“Here’s a bit of welcome bad news.” That was the first sentence in a recent New York Times editorial on the airline industry’s long-awaited recovery from the September 2001 terrorist attacks — and the congestion that resulted from the increased traffic.
Before the terrorist attacks, the Times pointed out, airports were overloaded, restrictions were being imposed on certain new flights “and travelers were in a constant state of frustration.” To prevent a recurrence of the bad old days, the Times reported, the Federal Aviation Administration (FAA) has come to an agreement with American and United Airlines to reduce the by 5 percent number of peak-hour flights at the nation’s busiest airport, O’Hare in Chicago.
But that is only a temporary — and not very economically sound — fix, since a reduction of 35 flights per day by United and 27 by American will only add to the frustration air travelers are feeling and exacerbate the financial problems of America’s largest air carriers. The Times, however, was right to identify airway congestion as a legitimate — and growing — problem.
The good news for frequent fliers and family-vacation travelers alike is that help is on the way. The FAA has several projects in the works to address this problem. Most important is a new rule, scheduled to go into effect next Jan. 20, that will increase air capacity and reduce delays.
The new flight standard is known as the domestic reduced vertical separation minimum, or DRVSM for short.
Don’t let the technological tongue-twister of a name scare you away, because DRVSM is one of the most promising developments in air travel in many years. RVSM programs already have been implemented over the Atlantic, the Pacific, Europe, northern Canada, Southeast Asia and Australia, and are in the process of being implemented in the Middle East, Mexico and the rest of Canada.
What DRVSM will do is enable the airlines to make better use of existing airspace — the travel routes commonly used between point A and point B — by reducing the required “vertical separation” between aircraft from 2,000 feet to 1,000 feet. The rule change, made possible by recent advances in altimetry technologies, will apply to all certified aircraft flying at altitudes of 29,000 feet to 41,000 feet, which includes most commercial passenger and cargo flights.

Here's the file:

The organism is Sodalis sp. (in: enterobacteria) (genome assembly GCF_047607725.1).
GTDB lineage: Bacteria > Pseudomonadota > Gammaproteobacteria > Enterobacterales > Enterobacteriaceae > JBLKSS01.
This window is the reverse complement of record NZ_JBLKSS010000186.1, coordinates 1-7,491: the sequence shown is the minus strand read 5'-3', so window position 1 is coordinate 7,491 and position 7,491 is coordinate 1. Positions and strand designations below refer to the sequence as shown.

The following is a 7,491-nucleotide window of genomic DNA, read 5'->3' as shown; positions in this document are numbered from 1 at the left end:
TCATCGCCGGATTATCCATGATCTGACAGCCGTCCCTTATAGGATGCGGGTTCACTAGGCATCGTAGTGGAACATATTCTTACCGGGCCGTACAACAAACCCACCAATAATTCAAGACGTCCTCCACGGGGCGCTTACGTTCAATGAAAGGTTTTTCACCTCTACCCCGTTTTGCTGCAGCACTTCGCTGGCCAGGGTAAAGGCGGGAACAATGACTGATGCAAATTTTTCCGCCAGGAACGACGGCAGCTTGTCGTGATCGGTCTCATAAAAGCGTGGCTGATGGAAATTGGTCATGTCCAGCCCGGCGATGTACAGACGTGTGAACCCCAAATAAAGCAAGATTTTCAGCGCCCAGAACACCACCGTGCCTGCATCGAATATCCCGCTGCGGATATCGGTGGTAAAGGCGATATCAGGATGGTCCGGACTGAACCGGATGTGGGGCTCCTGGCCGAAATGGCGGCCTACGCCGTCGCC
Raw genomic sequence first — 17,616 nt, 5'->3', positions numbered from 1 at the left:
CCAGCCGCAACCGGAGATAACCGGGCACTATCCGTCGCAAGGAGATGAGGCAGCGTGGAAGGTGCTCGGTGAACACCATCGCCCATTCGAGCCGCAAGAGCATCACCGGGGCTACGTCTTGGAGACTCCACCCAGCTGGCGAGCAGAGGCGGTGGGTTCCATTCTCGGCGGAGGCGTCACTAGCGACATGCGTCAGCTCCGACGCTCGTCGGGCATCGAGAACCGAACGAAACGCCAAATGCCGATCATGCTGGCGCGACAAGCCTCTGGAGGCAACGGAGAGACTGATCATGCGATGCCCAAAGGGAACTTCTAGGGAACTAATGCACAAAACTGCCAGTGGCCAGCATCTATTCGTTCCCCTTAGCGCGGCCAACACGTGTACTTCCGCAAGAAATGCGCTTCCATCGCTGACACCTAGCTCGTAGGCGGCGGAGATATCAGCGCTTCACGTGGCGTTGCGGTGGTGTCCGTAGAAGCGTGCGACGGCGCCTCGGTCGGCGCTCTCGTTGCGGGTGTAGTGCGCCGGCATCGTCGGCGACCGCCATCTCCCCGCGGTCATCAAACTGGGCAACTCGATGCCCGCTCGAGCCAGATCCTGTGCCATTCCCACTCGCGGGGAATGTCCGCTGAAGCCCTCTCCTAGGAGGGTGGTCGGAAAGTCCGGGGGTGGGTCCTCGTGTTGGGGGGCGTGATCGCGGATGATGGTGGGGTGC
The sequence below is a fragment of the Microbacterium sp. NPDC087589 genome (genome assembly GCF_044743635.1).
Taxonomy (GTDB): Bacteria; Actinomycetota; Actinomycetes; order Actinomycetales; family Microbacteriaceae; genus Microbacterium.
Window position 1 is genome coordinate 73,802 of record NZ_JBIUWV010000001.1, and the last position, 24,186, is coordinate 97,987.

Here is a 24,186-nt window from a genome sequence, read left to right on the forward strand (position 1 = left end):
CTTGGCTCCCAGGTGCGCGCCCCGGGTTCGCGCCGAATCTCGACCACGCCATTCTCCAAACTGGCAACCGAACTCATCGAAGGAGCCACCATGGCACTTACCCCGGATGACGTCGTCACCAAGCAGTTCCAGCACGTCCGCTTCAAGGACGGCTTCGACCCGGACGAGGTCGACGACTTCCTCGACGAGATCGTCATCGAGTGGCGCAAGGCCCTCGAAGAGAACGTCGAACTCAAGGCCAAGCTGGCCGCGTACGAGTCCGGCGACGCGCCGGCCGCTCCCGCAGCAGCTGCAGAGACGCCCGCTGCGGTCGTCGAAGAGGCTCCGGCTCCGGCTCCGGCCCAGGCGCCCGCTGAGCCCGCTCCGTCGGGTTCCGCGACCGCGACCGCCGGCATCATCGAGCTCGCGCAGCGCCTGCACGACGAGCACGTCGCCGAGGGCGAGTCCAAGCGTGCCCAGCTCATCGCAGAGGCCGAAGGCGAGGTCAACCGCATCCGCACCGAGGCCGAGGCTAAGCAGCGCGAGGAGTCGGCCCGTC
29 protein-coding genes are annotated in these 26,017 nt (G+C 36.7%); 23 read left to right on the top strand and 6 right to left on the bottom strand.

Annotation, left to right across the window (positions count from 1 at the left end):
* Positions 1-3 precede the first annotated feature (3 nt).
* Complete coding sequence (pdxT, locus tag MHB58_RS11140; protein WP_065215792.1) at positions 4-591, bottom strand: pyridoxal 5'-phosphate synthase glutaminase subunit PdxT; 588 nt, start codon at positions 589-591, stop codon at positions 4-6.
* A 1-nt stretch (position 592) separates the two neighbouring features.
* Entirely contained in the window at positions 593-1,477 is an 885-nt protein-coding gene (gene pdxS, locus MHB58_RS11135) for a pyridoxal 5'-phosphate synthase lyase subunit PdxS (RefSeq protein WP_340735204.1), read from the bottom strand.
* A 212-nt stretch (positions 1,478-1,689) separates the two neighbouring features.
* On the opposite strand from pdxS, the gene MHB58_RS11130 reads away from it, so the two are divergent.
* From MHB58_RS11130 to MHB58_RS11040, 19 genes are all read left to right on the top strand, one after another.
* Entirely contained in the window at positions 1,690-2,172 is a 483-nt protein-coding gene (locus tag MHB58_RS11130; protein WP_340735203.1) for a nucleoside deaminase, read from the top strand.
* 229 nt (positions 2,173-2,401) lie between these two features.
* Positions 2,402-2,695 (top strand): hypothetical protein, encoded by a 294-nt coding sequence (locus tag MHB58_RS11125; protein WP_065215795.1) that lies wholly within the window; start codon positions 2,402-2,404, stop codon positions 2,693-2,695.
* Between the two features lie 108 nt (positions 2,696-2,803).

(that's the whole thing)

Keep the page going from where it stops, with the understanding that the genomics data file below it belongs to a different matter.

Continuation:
The new standard will enable the United States to add six additional layers to U.S. airspace without jeopardizing our country’s superior aviation-safety record.
An economic analysis of the DRVSM rule, which we helped prepare for the FAA last year, found increasing available airspace will help reduce travel delays. Measured in dollars, the reduction in delays will save the federal government, the airlines,and airline passengers some $461.7 million between 2005 and 2016.
Evidence from Europe’s two-year-old RVSM program offers a glimpse at what we should expect. According to Eurocontrol, Europe’s version of the FAA, en-route delays throughout Continental Europe have decreased 40 percent since the new standards were implemented. While some of this has been due to post-September 11 travel reductions, the reduction in air traffic was less than 2 percent, hardly enough to spark a 40 percent reduction in delays.
Perhaps more important to the future health of U.S. aviation — representing nearly 9 percent of our gross domestic product — is the money airlines stand to save in reduced fuel costs. Because DRVSM will give air traffic controllers more options in routing flights above or below problem weather, the airlines should realize annual fuel savings of about 1 percent to 2 percent, we found. This may seem a minuscule percentage, but such a reduction in fuel use would save an aggregate of approximately $4.8 billion between 2005 and 2016.
To top it off, DRVSM will also reduce air pollution emissions from airplanes and offer our nation’s air traffic controllers additional operating flexibility, which they very much need.
While DRVSM will not solve all of America’s air capacity problems and all of the airlines financial troubles, it will surely help. We all have something to look forward to as we enter our second century of flight.